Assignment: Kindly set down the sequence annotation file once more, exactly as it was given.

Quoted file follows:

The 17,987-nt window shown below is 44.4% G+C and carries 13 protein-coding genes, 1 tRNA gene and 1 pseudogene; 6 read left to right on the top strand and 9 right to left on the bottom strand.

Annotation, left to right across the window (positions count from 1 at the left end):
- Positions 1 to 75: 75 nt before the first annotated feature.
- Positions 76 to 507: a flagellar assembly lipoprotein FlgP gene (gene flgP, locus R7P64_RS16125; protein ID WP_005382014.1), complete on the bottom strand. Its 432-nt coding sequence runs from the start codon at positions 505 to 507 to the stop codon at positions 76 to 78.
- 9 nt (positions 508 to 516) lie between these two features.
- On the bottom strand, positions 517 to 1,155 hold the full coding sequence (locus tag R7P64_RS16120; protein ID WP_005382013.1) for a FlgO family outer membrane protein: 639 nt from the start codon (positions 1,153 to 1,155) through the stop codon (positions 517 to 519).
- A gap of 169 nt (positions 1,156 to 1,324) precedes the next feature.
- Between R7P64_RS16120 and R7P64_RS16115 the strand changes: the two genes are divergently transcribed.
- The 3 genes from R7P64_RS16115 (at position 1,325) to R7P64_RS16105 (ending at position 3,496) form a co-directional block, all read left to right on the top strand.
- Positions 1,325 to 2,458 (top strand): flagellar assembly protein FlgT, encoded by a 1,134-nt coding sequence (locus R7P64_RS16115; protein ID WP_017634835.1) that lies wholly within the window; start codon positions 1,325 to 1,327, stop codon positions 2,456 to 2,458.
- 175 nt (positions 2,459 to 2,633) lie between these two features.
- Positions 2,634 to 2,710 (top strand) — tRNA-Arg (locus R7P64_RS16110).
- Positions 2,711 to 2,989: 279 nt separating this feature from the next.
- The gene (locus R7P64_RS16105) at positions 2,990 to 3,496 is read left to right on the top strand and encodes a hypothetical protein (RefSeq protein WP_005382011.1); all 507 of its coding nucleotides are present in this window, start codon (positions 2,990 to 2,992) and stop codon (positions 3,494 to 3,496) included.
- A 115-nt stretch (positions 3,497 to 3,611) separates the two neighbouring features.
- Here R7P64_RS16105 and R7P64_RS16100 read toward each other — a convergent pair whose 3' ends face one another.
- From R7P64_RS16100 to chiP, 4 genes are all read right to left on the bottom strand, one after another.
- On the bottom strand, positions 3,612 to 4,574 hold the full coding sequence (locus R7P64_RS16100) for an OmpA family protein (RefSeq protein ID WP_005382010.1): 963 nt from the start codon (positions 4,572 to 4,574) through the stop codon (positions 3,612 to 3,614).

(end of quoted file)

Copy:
The 17,987-nt window shown below is 44.4% G+C and carries 13 protein-coding genes, 1 tRNA gene and 1 pseudogene; 6 read left to right on the top strand and 9 right to left on the bottom strand.

Annotation, left to right across the window (positions count from 1 at the left end):
- Positions 1 to 75: 75 nt before the first annotated feature.
- Positions 76 to 507: a flagellar assembly lipoprotein FlgP gene (gene flgP, locus R7P64_RS16125; protein ID WP_005382014.1), complete on the bottom strand. Its 432-nt coding sequence runs from the start codon at positions 505 to 507 to the stop codon at positions 76 to 78.
- 9 nt (positions 508 to 516) lie between these two features.
- On the bottom strand, positions 517 to 1,155 hold the full coding sequence (locus tag R7P64_RS16120; protein ID WP_005382013.1) for a FlgO family outer membrane protein: 639 nt from the start codon (positions 1,153 to 1,155) through the stop codon (positions 517 to 519).
- A gap of 169 nt (positions 1,156 to 1,324) precedes the next feature.
- Between R7P64_RS16120 and R7P64_RS16115 the strand changes: the two genes are divergently transcribed.
- The 3 genes from R7P64_RS16115 (at position 1,325) to R7P64_RS16105 (ending at position 3,496) form a co-directional block, all read left to right on the top strand.
- Positions 1,325 to 2,458 (top strand): flagellar assembly protein FlgT, encoded by a 1,134-nt coding sequence (locus R7P64_RS16115; protein ID WP_017634835.1) that lies wholly within the window; start codon positions 1,325 to 1,327, stop codon positions 2,456 to 2,458.
- 175 nt (positions 2,459 to 2,633) lie between these two features.
- Positions 2,634 to 2,710 (top strand) — tRNA-Arg (locus R7P64_RS16110).
- Positions 2,711 to 2,989: 279 nt separating this feature from the next.
- The gene (locus R7P64_RS16105) at positions 2,990 to 3,496 is read left to right on the top strand and encodes a hypothetical protein (RefSeq protein WP_005382011.1); all 507 of its coding nucleotides are present in this window, start codon (positions 2,990 to 2,992) and stop codon (positions 3,494 to 3,496) included.
- A 115-nt stretch (positions 3,497 to 3,611) separates the two neighbouring features.
- Here R7P64_RS16105 and R7P64_RS16100 read toward each other — a convergent pair whose 3' ends face one another.
- From R7P64_RS16100 to chiP, 4 genes are all read right to left on the bottom strand, one after another.
- On the bottom strand, positions 3,612 to 4,574 hold the full coding sequence (locus R7P64_RS16100) for an OmpA family protein (RefSeq protein ID WP_005382010.1): 963 nt from the start codon (positions 4,572 to 4,574) through the stop codon (positions 3,612 to 3,614).